Easy to maintain and repair if necessary as stains and scratches can be sanded out. Seamless joins make a smooth, hygienic and tactile surface. Corian can be moulded to create contemporary designs and can incorporate fully integrated sinks and drainers. Worktops are lighter in weight than stone as the solid surface is 13mm thick and moulded over an MDF subframe. Scratches can be polished out with the supplied care kit and bigger chips can equally be readily and invisibly repaired.

Unfortunately it is a higher cost bracket - Corian is the Rolls Royce of kitchen worktops and it therefore one of the more expensive solid surface materials available. Template and installation is carried out by DuPont certified installers.

Laminate 


A durable, all round and affordable worktop that's easy to clean. Available in a large range of attractive colours and finishes.

The biggest advantage of Laminate Kitchen Worktops is low cost. Using modern techniques in photography, laminate kitchen worktops can now mimic almost any and other surface type, including slate, granite, quartz and wood. Whilst reasonably robust and waterproof, laminates cannot really to be compared in terms of durability against Corian, Granite, Quartz and other composite surfaces.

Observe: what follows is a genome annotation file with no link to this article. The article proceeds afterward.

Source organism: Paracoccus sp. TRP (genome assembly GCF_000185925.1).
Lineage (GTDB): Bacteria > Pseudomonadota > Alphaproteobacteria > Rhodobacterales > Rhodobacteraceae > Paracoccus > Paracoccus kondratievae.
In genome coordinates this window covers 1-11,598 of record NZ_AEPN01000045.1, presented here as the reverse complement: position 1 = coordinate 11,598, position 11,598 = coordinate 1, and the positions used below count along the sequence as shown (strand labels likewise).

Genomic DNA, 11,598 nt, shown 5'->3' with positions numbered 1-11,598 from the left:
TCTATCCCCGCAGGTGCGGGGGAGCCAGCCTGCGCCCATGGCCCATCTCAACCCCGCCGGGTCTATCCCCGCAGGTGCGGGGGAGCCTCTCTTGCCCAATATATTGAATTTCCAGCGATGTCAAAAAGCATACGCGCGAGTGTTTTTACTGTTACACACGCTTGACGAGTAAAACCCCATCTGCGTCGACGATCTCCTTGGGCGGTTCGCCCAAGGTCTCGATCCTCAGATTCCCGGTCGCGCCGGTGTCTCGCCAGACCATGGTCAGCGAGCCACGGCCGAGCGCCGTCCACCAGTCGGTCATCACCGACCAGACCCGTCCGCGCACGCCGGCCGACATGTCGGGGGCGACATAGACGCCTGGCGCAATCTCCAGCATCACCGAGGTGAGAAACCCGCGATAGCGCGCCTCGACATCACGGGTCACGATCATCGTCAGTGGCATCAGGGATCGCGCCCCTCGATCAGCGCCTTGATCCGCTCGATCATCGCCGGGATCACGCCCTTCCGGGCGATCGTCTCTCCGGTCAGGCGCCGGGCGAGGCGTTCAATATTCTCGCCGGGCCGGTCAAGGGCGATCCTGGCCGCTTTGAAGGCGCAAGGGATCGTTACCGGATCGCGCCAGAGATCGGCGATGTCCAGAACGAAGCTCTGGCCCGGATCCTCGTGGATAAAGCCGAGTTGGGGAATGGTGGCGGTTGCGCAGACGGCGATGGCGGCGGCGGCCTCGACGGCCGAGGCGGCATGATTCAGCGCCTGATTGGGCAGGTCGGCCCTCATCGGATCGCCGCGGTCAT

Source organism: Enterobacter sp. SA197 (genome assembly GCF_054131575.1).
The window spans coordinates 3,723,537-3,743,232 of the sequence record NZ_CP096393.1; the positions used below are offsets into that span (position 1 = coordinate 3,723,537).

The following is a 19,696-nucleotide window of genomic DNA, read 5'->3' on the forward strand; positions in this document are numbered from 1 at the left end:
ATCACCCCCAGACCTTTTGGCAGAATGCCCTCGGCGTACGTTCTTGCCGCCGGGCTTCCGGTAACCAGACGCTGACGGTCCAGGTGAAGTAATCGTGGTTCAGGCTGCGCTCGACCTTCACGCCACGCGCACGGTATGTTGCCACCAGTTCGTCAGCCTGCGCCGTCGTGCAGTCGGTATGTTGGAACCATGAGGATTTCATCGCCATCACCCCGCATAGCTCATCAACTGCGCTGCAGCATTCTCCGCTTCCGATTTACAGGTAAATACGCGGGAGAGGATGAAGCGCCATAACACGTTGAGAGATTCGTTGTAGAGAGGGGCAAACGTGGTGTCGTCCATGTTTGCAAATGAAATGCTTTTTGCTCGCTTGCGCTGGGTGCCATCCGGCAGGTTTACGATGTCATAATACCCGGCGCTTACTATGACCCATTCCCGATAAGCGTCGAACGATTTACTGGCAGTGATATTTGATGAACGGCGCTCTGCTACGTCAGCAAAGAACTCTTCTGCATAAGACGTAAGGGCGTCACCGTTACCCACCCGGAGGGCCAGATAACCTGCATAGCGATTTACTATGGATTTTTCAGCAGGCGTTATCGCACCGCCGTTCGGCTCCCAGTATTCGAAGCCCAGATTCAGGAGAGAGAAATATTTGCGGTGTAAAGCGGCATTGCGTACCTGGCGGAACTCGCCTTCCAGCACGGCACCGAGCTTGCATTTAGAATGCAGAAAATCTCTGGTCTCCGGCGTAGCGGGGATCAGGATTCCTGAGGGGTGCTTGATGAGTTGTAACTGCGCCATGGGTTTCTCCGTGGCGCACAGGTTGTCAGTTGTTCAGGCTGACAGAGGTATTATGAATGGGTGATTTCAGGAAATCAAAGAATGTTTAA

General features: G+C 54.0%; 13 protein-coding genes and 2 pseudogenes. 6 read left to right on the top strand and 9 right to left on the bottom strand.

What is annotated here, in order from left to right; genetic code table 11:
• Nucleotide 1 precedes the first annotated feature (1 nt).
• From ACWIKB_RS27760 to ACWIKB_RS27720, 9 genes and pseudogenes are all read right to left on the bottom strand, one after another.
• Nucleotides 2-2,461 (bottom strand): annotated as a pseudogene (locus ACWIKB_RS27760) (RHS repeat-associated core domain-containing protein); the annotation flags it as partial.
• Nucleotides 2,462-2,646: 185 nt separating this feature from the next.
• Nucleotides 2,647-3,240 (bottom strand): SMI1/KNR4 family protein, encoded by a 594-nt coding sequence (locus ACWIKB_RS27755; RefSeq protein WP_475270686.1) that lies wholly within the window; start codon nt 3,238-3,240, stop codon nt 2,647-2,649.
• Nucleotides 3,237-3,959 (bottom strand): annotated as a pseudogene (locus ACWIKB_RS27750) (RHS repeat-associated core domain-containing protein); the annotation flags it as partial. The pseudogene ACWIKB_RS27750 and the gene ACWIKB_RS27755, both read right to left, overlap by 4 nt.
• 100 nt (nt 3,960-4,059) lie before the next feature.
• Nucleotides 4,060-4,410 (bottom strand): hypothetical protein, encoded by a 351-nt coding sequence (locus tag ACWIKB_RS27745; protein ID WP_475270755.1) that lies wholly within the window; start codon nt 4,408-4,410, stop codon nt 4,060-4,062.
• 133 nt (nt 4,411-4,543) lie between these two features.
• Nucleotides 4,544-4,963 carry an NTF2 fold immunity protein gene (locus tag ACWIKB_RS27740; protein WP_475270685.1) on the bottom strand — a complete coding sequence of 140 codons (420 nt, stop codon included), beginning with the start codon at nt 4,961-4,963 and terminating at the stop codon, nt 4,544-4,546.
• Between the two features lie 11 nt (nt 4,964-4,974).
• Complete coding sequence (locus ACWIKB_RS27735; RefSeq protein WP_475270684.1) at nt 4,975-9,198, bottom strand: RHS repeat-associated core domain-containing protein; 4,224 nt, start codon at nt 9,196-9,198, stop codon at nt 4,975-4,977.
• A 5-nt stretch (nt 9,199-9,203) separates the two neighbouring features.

Concrete


While concrete isn't the only option for kitchen countertops, it offers a number of advantages that other materials can't match, particularly when it comes to versatility. 

Large concrete countertops will have seams, but the appearance can be minimised with the use of a colour-matched filler. In its natural state, concrete is porous and may stain. Applying a surface sealer will make the concrete water and stain resistant. Colour options with concrete are nearly endless with integral colour, staining, or both. This gives you the ability to coordinate or match the countertop with other colours in a room.

 Concrete can be cast in any shape and practically any size. Concrete countertops can be even personalised with unique embedded items such as pebbles, recycled glass and seashells.

Quartz


A hardwearing and easy maintenance quartz composite. Quartz worktops are made from minimum 90% crushed stone mixed with acrylic resin and colour pigments. In some cases crushed mirror particles are added to give a sparkle effect.